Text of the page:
LUBBOCK, Texas – James Hicks, who confessed to killing three women in Maine, was sentenced here Friday to 55 years in prison for holding a Lubbock woman at gunpoint in April and robbing her.
Hicks, 49, was ordered to serve the Texas prison sentence after serving two life terms in Maine for killing two women there. Hicks is a Maine native.
In a plea arrangement, Hicks agreed to confess to three murders in Maine and lead authorities to the victims’ remains to avoid being imprisoned in Texas.
The women Hicks has confessed to killing include his first wife in 1977, a woman he met at a bar in 1982 and his live-in girlfriend in 1996.
Hicks was living in Levelland, Texas, and working as a handyman for June Moss in April when he held her at gunpoint, forced her to drink cough syrup and robbed her.
In state district court Friday in Lubbock, Moss, 68, made a statement to Hicks.
“For over 20 years you murdered, molested and terrorized innocent people and their families,” she said. “You committed your crimes without shame and now face the consequences without remorse.”
During the robbery, Moss ran out of her house while Hicks was filling a bathtub with water and rifling through a closet looking for guns, according to police.
“People will no longer hide from you in fear. But for you, there is no hiding place,” she said.
She added, “The Lord knows your heart, and he will judge your soul.”
Hicks has told authorities he wasn’t planning to kill Moss, but the lead investigator in the Maine cases, State Police Detective. Joe Zamboni, said he believes Hicks would have killed her.
District Judge Cecil Puryear asked Hicks if he wished to make a statement in court, and he declined.
Hicks wore jeans and a blue shirt that said “jail” across the back, and his hands and feet were shackled. Hicks smiled and conversed with his lawyer as the court proceedings concluded.
In 1983, Hicks was convicted in Maine of murdering his first wife, Jennie.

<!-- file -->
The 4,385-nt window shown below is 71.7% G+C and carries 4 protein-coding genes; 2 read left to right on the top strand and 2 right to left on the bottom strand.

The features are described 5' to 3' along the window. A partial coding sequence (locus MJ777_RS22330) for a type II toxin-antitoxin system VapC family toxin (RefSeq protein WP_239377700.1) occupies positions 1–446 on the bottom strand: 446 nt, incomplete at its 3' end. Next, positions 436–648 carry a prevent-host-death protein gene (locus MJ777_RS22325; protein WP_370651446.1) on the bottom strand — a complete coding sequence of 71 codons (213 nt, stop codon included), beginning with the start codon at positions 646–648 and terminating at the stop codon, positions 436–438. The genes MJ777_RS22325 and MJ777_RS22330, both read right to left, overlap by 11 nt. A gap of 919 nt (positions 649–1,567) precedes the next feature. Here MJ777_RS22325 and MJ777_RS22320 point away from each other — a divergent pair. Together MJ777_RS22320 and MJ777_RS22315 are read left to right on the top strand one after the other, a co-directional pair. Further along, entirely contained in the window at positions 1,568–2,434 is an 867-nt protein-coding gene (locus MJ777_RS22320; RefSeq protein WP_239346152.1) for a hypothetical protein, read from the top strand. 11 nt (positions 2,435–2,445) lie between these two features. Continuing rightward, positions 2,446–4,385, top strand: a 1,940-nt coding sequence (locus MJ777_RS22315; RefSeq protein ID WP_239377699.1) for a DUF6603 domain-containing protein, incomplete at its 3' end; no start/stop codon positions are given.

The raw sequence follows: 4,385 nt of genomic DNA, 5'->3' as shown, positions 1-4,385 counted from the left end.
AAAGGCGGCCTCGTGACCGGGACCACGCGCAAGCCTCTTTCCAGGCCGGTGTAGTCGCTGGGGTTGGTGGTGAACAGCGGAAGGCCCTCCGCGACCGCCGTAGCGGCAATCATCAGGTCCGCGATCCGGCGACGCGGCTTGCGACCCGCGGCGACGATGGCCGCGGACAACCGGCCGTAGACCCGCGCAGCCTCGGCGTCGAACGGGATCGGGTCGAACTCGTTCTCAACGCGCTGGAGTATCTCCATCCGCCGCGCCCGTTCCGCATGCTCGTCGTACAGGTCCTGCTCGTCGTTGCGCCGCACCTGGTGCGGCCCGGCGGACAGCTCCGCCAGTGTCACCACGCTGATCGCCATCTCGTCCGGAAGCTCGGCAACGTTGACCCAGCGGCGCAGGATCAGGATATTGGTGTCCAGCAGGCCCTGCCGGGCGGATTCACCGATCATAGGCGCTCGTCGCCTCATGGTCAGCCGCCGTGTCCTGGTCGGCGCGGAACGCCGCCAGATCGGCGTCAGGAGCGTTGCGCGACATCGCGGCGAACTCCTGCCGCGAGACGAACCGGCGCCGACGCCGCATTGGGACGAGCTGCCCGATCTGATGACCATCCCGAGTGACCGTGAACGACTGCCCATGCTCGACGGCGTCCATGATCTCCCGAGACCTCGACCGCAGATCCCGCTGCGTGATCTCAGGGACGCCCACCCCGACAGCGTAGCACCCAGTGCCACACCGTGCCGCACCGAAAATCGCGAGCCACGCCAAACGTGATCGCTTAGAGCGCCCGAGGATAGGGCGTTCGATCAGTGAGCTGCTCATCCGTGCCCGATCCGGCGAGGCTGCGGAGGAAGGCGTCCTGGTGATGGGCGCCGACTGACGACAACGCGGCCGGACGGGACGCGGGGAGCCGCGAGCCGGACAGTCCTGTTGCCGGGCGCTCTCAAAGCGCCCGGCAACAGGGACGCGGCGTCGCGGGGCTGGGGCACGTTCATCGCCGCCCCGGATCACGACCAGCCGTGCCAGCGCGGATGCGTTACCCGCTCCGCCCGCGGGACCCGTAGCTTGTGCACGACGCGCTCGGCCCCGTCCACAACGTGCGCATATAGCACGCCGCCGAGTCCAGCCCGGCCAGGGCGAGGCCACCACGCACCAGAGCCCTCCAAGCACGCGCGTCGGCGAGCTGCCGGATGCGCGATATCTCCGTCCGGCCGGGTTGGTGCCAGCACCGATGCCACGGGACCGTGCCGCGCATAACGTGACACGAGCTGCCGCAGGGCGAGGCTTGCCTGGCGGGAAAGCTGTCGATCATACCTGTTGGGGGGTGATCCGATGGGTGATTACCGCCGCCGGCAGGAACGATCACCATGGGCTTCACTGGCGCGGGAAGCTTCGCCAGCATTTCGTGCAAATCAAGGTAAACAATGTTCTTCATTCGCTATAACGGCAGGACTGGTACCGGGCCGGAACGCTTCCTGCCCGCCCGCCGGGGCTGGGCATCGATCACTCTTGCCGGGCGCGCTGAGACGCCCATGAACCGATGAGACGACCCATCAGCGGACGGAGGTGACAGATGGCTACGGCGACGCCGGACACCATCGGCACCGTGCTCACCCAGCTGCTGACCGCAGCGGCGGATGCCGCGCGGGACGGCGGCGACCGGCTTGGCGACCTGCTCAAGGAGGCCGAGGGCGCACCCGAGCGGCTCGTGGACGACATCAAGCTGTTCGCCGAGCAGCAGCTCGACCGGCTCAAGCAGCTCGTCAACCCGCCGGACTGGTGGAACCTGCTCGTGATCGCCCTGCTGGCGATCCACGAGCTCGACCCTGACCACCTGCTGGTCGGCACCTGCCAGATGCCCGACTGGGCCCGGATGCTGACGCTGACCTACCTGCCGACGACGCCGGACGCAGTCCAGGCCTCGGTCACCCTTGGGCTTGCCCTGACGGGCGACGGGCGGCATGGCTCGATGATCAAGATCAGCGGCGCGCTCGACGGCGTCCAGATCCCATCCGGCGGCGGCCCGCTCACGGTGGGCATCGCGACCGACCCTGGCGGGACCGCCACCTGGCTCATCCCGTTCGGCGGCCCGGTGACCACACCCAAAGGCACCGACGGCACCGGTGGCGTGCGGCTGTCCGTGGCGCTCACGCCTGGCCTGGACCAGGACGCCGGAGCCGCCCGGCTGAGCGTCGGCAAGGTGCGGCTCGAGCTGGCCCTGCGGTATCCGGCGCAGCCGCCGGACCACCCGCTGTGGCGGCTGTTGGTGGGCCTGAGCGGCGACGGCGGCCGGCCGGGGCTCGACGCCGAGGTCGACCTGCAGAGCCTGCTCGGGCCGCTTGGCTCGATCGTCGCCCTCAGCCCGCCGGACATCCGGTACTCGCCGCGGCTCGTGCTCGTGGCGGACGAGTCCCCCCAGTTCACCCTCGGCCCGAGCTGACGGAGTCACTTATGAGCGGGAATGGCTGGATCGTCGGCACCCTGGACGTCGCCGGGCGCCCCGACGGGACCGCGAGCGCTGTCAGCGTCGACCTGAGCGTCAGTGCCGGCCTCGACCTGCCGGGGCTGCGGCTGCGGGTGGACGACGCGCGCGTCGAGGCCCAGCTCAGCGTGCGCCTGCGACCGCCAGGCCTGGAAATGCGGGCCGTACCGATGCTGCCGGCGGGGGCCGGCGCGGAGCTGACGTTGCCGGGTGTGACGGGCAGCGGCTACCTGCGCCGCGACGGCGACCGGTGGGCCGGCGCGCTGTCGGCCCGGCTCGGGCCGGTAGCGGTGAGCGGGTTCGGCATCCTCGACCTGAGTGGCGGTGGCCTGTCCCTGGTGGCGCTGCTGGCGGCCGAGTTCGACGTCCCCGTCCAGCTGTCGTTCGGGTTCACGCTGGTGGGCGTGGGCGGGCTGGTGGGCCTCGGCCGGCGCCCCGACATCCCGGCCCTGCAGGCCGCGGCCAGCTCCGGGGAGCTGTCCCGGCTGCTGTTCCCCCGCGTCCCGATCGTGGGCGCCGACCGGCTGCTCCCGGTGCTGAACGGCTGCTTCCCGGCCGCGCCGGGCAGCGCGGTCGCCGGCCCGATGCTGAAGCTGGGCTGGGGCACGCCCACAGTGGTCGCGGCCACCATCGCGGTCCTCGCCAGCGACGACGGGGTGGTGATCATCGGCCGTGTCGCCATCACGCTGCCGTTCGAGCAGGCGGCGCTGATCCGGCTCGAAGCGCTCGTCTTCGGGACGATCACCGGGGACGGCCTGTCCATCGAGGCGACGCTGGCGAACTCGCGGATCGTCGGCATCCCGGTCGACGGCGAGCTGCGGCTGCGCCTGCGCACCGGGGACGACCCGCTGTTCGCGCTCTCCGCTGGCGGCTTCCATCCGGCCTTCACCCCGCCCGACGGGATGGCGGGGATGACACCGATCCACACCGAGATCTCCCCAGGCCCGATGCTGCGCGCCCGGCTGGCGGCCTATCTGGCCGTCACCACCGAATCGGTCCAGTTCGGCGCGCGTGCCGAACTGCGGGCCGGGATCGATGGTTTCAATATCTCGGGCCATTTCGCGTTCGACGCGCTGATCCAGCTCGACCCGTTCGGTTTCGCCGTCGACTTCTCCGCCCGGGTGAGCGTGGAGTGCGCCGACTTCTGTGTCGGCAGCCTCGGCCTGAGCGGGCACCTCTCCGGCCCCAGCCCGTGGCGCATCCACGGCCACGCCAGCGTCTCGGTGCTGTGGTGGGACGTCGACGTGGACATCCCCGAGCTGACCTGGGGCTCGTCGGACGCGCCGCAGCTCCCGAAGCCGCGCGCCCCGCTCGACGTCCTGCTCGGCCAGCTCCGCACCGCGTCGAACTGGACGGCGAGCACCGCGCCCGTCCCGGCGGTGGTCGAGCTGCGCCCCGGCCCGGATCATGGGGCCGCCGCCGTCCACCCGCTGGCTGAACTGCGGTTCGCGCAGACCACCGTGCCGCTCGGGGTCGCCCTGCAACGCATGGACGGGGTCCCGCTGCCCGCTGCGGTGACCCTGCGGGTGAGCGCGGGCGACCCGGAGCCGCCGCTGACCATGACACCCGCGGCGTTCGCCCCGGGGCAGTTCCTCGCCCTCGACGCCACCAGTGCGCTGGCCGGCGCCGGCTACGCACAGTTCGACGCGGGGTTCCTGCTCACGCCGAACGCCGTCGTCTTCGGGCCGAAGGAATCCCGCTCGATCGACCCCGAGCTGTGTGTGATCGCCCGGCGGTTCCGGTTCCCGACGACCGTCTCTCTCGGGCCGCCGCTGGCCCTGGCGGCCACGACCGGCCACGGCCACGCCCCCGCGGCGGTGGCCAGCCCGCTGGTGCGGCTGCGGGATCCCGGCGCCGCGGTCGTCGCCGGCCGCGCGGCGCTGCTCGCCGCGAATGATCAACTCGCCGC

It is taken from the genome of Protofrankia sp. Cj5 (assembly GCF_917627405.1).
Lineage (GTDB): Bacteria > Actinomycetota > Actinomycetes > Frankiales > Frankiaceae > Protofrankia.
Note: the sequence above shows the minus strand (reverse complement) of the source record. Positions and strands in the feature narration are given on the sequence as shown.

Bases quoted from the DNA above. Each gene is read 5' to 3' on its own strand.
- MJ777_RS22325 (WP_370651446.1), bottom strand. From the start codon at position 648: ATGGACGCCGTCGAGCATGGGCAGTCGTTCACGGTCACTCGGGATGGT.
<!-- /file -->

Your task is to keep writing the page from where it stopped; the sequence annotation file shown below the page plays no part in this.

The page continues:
After Hicks strangled his wife with a belt, he cut off her head, put it in a plastic bag, placed it inside a cooler and filled the cooler with concrete, said Maine prosecutor William R. Stokes. Hicks kept the cooler around his residence in Maine for years before burying it near an apple tree in the back yard of a house owned by his mother, Stokes said.
The rest of her body was dismembered and disposed of in nearby woods or along roadsides.
Jennie Hicks, who was 22 when she died, had a son and a daughter with James Hicks.
Hicks was convicted of his wife’s death and began serving a 10-year prison sentence in 1983. He was freed after six years.
His second victim, Jerilyn Towers, was 34 when she disappeared. Hicks said he met her at a Newport bar in October 1982.
Hicks said that after he left the bar, he later saw Towers at a gas station and offered to give her a ride home.
He claims to have strangled her from the back seat with his hands. He dismembered her body, wrapped it in plastic grain sacks and buried her in the dirt floor of a shed.
The third victim, Lynn Willette, 40, had lived with Hicks for more than a year when she disappeared in Brewer in 1996.
Willette had moved out of their apartment, but returned to get some items when Hicks killed her.
He told authorities that, as she was leaving, he strangled her from behind with some sort of string or cord.
Hicks dismembered her body and disposed of it in various parts of the area. He put her head in a five-gallon bucket and encased it with concrete. Hicks put Willette’s hands and feet in another five-gallon bucket and used concrete to encase them.
He threw the buckets in a wooded, remote part of Maine.
Zamboni said Hicks has never disclosed a reason for the killings, but said it seems something just comes over him.
“I looked at him one day and said ‘You know you have to go to jail or another woman out there is going to die’,” Zamboni said he told Hicks before the confessions. “He said, `Yeah, you’re right’.”
Zamboni said he believes Hicks moved to Levelland because he was tired of constantly being questioned by authorities in Maine.
Hicks likely will die in a Maine prison because the state does not have a parole system such as the one in Texas.